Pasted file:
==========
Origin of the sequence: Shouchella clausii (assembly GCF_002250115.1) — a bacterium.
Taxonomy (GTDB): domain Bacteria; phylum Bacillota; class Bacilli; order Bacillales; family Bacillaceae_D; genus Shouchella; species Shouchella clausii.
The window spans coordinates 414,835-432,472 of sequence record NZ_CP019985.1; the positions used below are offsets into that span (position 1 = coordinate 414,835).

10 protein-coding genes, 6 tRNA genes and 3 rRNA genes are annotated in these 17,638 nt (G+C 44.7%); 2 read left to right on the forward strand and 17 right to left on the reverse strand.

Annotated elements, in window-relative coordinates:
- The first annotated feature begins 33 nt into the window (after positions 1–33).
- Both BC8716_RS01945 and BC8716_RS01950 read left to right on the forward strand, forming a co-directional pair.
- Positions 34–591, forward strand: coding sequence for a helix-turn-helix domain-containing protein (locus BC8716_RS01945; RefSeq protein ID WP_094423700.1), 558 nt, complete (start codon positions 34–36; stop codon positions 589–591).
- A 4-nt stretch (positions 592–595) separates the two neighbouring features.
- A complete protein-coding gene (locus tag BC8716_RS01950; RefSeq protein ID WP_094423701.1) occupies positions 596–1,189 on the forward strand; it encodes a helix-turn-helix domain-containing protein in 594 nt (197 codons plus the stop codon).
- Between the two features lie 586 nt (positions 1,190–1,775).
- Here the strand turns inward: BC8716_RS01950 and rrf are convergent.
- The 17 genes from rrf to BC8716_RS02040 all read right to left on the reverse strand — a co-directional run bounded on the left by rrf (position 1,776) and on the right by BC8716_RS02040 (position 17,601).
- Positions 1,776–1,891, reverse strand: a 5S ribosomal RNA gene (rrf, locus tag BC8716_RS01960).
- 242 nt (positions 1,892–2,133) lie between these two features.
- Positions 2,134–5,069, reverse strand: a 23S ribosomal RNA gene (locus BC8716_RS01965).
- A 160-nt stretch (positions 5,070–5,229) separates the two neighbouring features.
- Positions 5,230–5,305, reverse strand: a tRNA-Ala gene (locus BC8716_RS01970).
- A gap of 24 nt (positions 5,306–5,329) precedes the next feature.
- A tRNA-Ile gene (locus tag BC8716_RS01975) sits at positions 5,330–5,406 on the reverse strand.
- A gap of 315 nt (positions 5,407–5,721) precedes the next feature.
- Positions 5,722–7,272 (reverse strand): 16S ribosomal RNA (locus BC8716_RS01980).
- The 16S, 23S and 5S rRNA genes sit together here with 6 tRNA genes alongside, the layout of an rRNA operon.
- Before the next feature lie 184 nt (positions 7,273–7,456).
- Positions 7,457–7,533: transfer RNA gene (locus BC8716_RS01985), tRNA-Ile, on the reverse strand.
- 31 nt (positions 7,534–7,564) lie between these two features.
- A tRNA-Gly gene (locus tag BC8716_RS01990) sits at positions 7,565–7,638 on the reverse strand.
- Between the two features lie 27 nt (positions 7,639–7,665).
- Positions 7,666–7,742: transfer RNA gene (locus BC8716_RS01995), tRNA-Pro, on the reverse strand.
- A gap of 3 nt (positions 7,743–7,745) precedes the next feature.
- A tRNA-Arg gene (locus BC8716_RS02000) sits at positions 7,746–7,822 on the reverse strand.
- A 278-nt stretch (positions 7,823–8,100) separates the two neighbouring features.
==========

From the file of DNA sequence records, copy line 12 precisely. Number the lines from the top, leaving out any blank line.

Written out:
- Here the strand turns inward: BC8716_RS01950 and rrf are convergent.